Outsized, but feisty Eagle football squad falls to Pendleton

In final home game, HRV gives solid effort vs. bigger Bucks

Steven Swafford and Jackson Hukari team up for a tackle.

Photo by Adam Lapierre.
Steven Swafford and Jackson Hukari team up for a tackle.

In their final home football game of the season Friday night, the Hood River Valley Eagles put on a high-energy show against the Pendleton Buckaroos. On senior night, HRV’s 13 eldest players had hopes of upsetting the 6-1 Buckaroos for the last performance in front of a home crowd at Henderson Community Stadium. The visiting team used size and speed to its advantage, though, to finish with a 48-28 win over the Eagles, who go on the road this Friday to Hermiston and next week to The Dalles for the final game of the regular season.

Although another loss to their season tally, HRV (0-1 CRC, 1-6 overall) played with grit and determination and put on a good show for their fans, despite being outsized and having senior starters Alix Jimenez and Trevin Franks out due to injury.

The No. 15-ranked Buckaroos took the initial edge, going up 7-0 early in the first quarter. Pendleton threatened to extend the margin near the end of the quarter, but senior defensive back/receiver Wyatt Webber intercepted a pass thrown by Buck quarterback Chad McCoy deep in Eagle territory inside the red zone.

Webber’s solid defensive play helped deny a scoring opportunity and limited the Bucks offense as it remained 7-0 after one quarter. As he has done all season, Webber proved to be a thorn in the side for Pendleton, as he again demonstrated why he’s the Eagles’ top offensive scoring weapon.

Early in the second, junior quarterback Riley Van Hoose (19-for-33 passing, 270 yards, three TDs) connected with Webber (four receptions, 133 yards, three TDs) on a 34-yard touchdown throw. Senior placekicker Martin Lanthaler kicked the point after TD, knotting it 7-7 with 10:07 left in the quarter.

The Bucks responded though, going ahead 14-7 with 7:40 left until halftime. On its ensuing possession, the Eagles’ offense stalled and they were forced to punt after going three downs and out. Pendleton then took over possession and proceeded on another scoring drive to take a 21-7 advantage with 3:05 on the clock.

Both teams committed turnovers in the last few minutes of the half, which included an Eagle fumble that was recovered by Pendleton at the Bucks’ 9-yard line. It was a costly mistake, but the Eagles reclaimed some momentum with 24 seconds remaining in the half as sophomore defensive back Kellan Duffy made a big defensive play to intercept a McCoy pass at HRV’s 13-yard line. The play kept the score to 21-7 at the half.

The Eagle offense had trouble getting untracked in the third and was unable to move the ball on its opening possession of the second half. After senior Adam McCaw punted, the Bucks went on a scoring drive to increase their lead to 28-7 with 9:47 on the clock.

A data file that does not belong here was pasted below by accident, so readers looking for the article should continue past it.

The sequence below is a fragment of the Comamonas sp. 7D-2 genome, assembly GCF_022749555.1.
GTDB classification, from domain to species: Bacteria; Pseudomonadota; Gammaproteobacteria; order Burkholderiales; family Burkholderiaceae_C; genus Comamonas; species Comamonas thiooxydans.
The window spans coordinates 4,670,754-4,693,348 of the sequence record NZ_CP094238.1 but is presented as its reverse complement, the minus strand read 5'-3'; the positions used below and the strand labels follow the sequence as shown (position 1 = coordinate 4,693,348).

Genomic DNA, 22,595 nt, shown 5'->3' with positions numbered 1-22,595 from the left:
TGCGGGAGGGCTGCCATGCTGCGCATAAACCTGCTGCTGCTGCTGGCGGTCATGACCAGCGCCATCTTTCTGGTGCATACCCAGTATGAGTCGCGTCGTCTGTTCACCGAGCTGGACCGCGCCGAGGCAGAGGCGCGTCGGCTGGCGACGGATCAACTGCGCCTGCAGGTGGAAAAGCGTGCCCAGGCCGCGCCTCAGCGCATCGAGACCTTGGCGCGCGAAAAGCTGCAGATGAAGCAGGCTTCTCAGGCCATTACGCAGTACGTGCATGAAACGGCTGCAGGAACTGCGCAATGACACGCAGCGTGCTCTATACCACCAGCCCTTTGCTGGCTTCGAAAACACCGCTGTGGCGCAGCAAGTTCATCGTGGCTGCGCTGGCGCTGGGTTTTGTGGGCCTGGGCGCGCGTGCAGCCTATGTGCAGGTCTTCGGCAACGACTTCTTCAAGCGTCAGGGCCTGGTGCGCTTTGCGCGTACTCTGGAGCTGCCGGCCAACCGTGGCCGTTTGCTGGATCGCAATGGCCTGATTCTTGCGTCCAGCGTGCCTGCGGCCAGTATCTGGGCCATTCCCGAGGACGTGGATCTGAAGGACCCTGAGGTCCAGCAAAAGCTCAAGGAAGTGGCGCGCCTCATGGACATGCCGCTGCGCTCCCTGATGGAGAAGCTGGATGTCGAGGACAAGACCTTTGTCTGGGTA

“It was kind of sad because this was the last home game for the seniors,” said McCaw. “We won’t have a chance to step out onto the field again and play another game to try and get a win here, so that’s rather disappointing. Hopefully, next year’s group of seniors will step up and help the team have a better season. I actually feel that if they continue to improve as much as they have this year, then they’ll probably have a fantastic team next season.”

McCaw, Webber, Lanthaler, Franks, Jimenez, Wyatt Vallejo, Jeremy Fischer, Alonzo Munoz, Andres Munoz, Andros Pereira, Jackson Hukari and Sebastian Lynch were honored prior to the game in the Senior Night ceremony.

Pendleton was able to control the line of scrimmage effectively utilizing a size advantage that included four big offensive linemen. Cole Carey (210 pounds), Tanner Carey (215) Travis Baltzor (270) and PJ Schubert (290) were able to help create room for the Bucks’ passing attack and give plenty of time in the pocket for McCoy (31-for-41 passing, 442 yards) to throw to receivers.

To their credit, the Eagles fought hard against the odds, improving the margin to 28-14 with 8:20 left in the third off a a six-play, 53-yard scoring drive capped by a Van Hoose 8-yard TD throw to Webber and another Lanthaler PAT.

The Bucks then took control of the game by scoring late in the third for a 35-14 lead and then extended it to 42-14 early in the fourth.

Following Pendleton’s kickoff and an 18-yard return by Fischer, the Eagles gained possession at their own 35-yard line. Van Hoose and sophomore quarterback Dallas Buckley then helped engineer a six-play, 65-yard scoring drive. Van Hoose went to the sideline and missed two plays after getting shook up when he was tackled hard by Buck linemen.